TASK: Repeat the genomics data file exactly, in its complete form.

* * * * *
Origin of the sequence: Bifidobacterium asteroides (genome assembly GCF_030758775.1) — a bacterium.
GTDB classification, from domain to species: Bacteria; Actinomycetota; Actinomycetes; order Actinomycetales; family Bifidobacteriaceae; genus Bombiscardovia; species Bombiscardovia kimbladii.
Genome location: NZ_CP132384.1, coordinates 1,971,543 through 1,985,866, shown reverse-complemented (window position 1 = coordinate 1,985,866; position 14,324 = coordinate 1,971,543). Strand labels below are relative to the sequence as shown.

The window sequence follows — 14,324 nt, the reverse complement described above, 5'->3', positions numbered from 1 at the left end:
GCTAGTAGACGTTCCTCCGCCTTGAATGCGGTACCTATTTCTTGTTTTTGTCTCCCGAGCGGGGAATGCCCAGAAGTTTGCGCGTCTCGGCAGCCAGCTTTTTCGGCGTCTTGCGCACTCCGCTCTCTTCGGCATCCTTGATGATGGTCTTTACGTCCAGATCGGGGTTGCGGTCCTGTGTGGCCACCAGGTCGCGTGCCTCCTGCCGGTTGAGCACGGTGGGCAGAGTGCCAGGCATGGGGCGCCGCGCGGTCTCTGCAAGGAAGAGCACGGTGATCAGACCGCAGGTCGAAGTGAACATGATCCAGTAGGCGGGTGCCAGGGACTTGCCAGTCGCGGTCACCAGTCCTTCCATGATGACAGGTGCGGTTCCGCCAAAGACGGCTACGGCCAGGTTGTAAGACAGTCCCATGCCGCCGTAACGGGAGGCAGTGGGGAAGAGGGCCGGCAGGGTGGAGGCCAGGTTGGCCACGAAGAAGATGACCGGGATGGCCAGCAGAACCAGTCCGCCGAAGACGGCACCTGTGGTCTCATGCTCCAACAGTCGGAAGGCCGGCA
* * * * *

Origin of the sequence: Bifidobacterium asteroides (genome assembly GCF_030758775.1) — a bacterium.
GTDB classification, from domain to species: Bacteria; Actinomycetota; Actinomycetes; order Actinomycetales; family Bifidobacteriaceae; genus Bombiscardovia; species Bombiscardovia kimbladii.
Genome location: NZ_CP132384.1, coordinates 1,971,543 through 1,985,866, shown reverse-complemented (window position 1 = coordinate 1,985,866; position 14,324 = coordinate 1,971,543). Strand labels below are relative to the sequence as shown.

The window sequence follows — 14,324 nt, the reverse complement described above, 5'->3', positions numbered from 1 at the left end:
GCTAGTAGACGTTCCTCCGCCTTGAATGCGGTACCTATTTCTTGTTTTTGTCTCCCGAGCGGGGAATGCCCAGAAGTTTGCGCGTCTCGGCAGCCAGCTTTTTCGGCGTCTTGCGCACTCCGCTCTCTTCGGCATCCTTGATGATGGTCTTTACGTCCAGATCGGGGTTGCGGTCCTGTGTGGCCACCAGGTCGCGTGCCTCCTGCCGGTTGAGCACGGTGGGCAGAGTGCCAGGCATGGGGCGCCGCGCGGTCTCTGCAAGGAAGAGCACGGTGATCAGACCGCAGGTCGAAGTGAACATGATCCAGTAGGCGGGTGCCAGGGACTTGCCAGTCGCGGTCACCAGTCCTTCCATGATGACAGGTGCGGTTCCGCCAAAGACGGCTACGGCCAGGTTGTAAGACAGTCCCATGCCGCCGTAACGGGAGGCAGTGGGGAAGAGGGCCGGCAGGGTGGAGGCCAGGTTGGCCACGAAGAAGATGACCGGGATGGCCAGCAGAACCAGTCCGCCGAAGACGGCACCTGTGGTCTCATGCTCCAACAGTCGGAAGGCCGGCA